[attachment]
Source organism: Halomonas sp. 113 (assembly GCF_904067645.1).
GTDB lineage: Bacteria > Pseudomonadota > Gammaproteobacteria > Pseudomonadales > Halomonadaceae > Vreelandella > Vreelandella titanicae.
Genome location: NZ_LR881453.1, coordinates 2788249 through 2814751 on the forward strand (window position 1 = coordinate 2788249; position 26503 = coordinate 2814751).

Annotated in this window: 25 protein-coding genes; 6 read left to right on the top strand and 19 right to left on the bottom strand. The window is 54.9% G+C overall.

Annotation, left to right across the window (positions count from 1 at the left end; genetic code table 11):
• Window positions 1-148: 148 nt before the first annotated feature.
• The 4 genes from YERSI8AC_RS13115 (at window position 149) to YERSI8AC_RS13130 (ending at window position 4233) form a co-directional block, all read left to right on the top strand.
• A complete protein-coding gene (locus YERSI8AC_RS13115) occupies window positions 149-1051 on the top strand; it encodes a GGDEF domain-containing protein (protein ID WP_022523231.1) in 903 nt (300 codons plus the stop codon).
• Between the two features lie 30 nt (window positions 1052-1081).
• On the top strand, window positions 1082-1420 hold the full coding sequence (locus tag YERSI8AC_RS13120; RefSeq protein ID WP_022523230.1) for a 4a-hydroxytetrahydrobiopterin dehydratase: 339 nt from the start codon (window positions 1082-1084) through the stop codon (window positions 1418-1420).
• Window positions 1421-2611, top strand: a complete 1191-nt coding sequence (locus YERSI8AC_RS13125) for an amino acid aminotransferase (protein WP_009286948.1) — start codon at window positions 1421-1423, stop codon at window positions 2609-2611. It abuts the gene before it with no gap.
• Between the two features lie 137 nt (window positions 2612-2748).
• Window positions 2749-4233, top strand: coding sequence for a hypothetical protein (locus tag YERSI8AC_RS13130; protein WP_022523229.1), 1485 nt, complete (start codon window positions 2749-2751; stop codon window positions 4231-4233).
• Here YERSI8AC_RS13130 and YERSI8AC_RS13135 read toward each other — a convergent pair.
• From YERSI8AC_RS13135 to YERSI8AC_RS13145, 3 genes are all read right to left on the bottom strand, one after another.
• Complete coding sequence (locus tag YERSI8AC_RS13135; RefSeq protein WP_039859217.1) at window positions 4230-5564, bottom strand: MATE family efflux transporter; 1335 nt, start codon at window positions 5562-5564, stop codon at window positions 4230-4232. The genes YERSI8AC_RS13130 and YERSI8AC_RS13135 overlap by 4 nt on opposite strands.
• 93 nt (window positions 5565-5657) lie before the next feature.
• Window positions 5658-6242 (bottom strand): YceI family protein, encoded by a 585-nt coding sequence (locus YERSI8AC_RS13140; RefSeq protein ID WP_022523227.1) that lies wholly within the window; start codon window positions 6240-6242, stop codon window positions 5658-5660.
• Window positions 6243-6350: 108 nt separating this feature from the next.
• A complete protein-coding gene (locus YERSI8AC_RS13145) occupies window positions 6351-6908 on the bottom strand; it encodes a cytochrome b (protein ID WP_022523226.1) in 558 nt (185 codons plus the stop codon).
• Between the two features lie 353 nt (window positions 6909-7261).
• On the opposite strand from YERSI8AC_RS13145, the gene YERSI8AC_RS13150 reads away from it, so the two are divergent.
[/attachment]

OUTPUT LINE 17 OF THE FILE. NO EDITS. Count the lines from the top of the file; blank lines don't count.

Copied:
• 93 nt (window positions 5565-5657) lie before the next feature.